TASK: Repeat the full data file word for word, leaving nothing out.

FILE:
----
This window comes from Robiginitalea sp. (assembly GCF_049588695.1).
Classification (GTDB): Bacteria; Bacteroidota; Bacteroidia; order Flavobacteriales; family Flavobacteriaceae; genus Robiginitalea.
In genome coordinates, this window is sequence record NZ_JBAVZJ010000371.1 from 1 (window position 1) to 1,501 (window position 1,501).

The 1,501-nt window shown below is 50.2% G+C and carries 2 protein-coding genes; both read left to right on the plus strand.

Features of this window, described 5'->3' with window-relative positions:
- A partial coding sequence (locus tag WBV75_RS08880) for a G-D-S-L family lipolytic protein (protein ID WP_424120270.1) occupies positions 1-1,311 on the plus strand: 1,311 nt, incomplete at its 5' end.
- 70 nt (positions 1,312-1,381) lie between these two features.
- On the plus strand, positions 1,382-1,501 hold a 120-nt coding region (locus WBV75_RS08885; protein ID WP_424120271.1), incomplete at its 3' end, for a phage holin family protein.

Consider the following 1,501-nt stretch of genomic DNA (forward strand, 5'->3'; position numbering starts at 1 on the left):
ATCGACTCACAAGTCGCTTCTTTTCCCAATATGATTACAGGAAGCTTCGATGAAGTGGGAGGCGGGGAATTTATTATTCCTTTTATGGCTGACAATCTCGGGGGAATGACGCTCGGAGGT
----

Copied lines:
This window comes from Robiginitalea sp. (assembly GCF_049588695.1).
Classification (GTDB): Bacteria; Bacteroidota; Bacteroidia; order Flavobacteriales; family Flavobacteriaceae; genus Robiginitalea.
In genome coordinates, this window is sequence record NZ_JBAVZJ010000371.1 from 1 (window position 1) to 1,501 (window position 1,501).

The 1,501-nt window shown below is 50.2% G+C and carries 2 protein-coding genes; both read left to right on the plus strand.

Features of this window, described 5'->3' with window-relative positions:
- A partial coding sequence (locus tag WBV75_RS08880) for a G-D-S-L family lipolytic protein (protein ID WP_424120270.1) occupies positions 1-1,311 on the plus strand: 1,311 nt, incomplete at its 5' end.
- 70 nt (positions 1,312-1,381) lie between these two features.
- On the plus strand, positions 1,382-1,501 hold a 120-nt coding region (locus WBV75_RS08885; protein ID WP_424120271.1), incomplete at its 3' end, for a phage holin family protein.

Consider the following 1,501-nt stretch of genomic DNA (forward strand, 5'->3'; position numbering starts at 1 on the left):
ATCGACTCACAAGTCGCTTCTTTTCCCAATATGATTACAGGAAGCTTCGATGAAGTGGGAGGCGGGGAATTTATTATTCCTTTTATGGCTGACAATCTCGGGGGAATGACGCTCGGAGGT